The labour shortage in the kiwifruit industry is crying out for a solution, according to the organisation that represents New Zealand kiwifruit growers.
With kiwifruit picking season underway, growers need 23,000 workers for the harvest. But Covid travel restrictions means there will be a shortfall of pickers.
New Zealand Kiwifruit Growers Inc (NZKGI) chief executive Nikki Johnson told Rural News she’s hopeful that enough New Zealanders will join the industry to fill seasonal positions to get the fruit picked, packed and shipped in premium condition.
Johnson says pickers and packers should expect to earn at least the living wage in this year’s harvest – and that’s a great message to attract NZ workers to the industry. “Almost all packhouses have told NZKGI that they will be paying at least the living wage of $22.10/ hour. Kiwifruit picking is expected to exceed the living wage and paid an average of $24 last year when the minimum wage was $18.90 per hour.
“Workers are encouraged to consider their options and find an employer who meets their expectations around pay, hours and locations.”
Kiwifruit picking wages vary. With workers with higher skill levels at picking generally paid more than those with lesser skills.
Johnson says Recognised Seasonal Employer (RSE) scheme workers who return to work in the industry for multiple seasons are generally more skilled than, for example, backpackers who may be visiting New Zealand to work for one season.
“Wages for picking also vary between employer and depend on the kiwifruit variety and way that the kiwifruit are picked. For those that are paid by piece rate, those who have high productivity will earn the most,” she says.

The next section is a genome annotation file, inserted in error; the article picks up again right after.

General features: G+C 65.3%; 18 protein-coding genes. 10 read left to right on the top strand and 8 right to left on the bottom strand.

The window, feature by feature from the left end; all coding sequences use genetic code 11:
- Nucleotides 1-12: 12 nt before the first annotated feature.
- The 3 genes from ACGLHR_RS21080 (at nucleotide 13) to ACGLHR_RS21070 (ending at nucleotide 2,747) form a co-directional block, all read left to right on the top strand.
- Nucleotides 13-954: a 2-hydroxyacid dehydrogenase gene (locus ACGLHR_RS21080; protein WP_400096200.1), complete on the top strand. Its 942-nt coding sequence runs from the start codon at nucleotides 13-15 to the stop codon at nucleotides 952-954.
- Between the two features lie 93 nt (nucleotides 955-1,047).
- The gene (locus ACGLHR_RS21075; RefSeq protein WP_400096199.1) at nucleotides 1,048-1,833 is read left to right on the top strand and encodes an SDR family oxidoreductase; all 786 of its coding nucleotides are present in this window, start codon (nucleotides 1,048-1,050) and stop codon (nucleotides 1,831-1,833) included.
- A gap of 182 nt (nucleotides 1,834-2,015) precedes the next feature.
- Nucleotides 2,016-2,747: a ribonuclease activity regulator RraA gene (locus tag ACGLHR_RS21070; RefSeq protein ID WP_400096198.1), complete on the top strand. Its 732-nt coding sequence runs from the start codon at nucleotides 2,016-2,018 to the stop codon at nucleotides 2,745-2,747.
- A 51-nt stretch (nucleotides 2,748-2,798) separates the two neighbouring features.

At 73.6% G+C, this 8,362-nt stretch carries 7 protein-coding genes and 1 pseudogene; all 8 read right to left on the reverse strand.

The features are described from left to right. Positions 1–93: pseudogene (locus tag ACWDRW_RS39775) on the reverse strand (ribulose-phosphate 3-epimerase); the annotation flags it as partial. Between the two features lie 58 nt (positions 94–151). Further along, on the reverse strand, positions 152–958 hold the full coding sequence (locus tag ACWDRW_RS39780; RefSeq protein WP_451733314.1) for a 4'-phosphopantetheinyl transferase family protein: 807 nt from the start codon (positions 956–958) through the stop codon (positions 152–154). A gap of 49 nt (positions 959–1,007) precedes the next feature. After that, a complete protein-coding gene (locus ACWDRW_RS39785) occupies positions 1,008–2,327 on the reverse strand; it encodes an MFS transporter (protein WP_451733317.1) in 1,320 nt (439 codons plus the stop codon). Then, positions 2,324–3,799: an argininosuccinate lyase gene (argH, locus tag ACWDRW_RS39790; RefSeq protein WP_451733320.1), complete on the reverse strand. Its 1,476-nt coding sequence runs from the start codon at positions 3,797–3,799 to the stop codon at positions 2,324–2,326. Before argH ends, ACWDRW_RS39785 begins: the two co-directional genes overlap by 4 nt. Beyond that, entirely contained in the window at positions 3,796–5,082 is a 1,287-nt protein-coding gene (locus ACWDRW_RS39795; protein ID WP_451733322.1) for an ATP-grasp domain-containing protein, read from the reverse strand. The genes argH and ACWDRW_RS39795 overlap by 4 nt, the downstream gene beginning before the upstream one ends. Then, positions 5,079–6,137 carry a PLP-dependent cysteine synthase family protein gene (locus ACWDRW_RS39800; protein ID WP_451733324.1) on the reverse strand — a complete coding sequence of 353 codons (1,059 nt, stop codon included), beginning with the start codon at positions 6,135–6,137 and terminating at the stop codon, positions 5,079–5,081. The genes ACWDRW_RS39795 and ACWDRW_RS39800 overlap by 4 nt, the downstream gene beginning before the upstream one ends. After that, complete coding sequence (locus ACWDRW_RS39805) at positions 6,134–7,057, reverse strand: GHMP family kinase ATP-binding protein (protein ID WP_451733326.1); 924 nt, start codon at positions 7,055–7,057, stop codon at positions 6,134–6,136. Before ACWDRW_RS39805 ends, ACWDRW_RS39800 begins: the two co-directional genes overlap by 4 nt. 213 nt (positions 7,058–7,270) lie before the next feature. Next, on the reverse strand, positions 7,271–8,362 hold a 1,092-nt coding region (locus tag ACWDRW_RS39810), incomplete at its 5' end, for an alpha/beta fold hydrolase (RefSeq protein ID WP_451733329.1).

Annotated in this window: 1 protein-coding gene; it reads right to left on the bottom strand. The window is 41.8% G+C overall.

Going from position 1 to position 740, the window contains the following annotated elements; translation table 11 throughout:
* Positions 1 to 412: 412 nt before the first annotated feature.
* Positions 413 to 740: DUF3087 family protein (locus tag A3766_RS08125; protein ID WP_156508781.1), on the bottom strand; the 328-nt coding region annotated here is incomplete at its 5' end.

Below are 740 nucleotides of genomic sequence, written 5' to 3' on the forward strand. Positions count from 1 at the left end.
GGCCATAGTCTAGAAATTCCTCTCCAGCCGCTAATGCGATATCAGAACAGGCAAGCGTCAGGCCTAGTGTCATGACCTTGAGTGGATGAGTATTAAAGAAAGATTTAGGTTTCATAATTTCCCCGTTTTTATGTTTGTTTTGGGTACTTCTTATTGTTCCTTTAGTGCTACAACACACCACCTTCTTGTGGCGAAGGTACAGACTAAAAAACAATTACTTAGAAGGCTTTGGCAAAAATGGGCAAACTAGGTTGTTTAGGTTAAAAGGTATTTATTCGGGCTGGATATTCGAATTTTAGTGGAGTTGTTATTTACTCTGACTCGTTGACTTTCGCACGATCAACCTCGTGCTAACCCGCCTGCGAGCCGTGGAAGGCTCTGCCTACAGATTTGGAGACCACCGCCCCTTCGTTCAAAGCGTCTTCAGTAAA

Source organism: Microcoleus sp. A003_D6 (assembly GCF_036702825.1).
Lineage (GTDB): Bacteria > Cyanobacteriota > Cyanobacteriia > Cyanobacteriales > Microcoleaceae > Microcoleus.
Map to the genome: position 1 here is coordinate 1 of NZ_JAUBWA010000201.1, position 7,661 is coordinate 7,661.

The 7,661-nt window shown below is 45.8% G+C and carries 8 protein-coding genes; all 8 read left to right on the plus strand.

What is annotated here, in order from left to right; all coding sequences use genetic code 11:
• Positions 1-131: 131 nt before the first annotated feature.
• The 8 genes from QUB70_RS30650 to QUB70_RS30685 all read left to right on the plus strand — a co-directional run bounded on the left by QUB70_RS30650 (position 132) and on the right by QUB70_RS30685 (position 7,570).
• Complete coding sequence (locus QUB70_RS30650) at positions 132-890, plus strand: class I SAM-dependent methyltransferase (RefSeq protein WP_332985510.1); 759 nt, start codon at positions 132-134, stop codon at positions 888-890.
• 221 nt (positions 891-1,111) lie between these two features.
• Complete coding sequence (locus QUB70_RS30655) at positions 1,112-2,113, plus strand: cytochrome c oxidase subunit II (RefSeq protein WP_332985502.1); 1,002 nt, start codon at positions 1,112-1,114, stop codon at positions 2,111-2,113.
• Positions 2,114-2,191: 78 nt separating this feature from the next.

To lure more NZ fruit pickers in to orchards, NZKGI has launched an outreach programme targeting seniors and tertiary students.
Johnson says growers are working closely with the Ministry of Social Development (MSD) and the Ministry for Primary Industries (MPI) to ensure unemployed Kiwis are fully aware of what the industry can offer.
“We’re thrilled to have the support of MSD and MPI behind us; they are creating some excellent initiatives, events and marketing to get the messages around kiwifruit work opportunities to those seeking employment – and it’s not just about seasonal work. Kiwifruit offers long-term and permanent career opportunities in our leading horticultural sector.”
The harvest runs through till June and is expected to produce even more than last year’s record of 157 million trays of Green and Gold.
NZKGI has been working for several months to prepare for the season opening and the significant labour requirements.
“Our strategy to attract labour is to get as much information and awareness about the seasonal work available for potential workers out there through a wide range of media and channels and correct any misconceptions about kiwifruit work. We want the opportunities to be highly visible and well-understood,” says Johnson.
Key resources prepared to support the strategy include an updated, online video featuring orchard workers and growers talking about the industry and jobs, a comprehensive 14-page workers’ guide to the seasonal work – The Little Green and Gold Book, and a strong social media programme to promote available roles and answer queries from potential workers.
“We want prospective workers to have access to everything they need to help them decide to come and work for us,” says Johnson.
“That includes guidance on the roles available, timings, pay rates, working conditions and workers’ rights, health and safety, accommodation options and leisure possibilities in the various kiwifruit-growing regions.”
NZKGI is emphasising the importance of choosing an accredited and reputable employer.
“Our guide tells them exactly what they should expect of their employer,” Johnson says.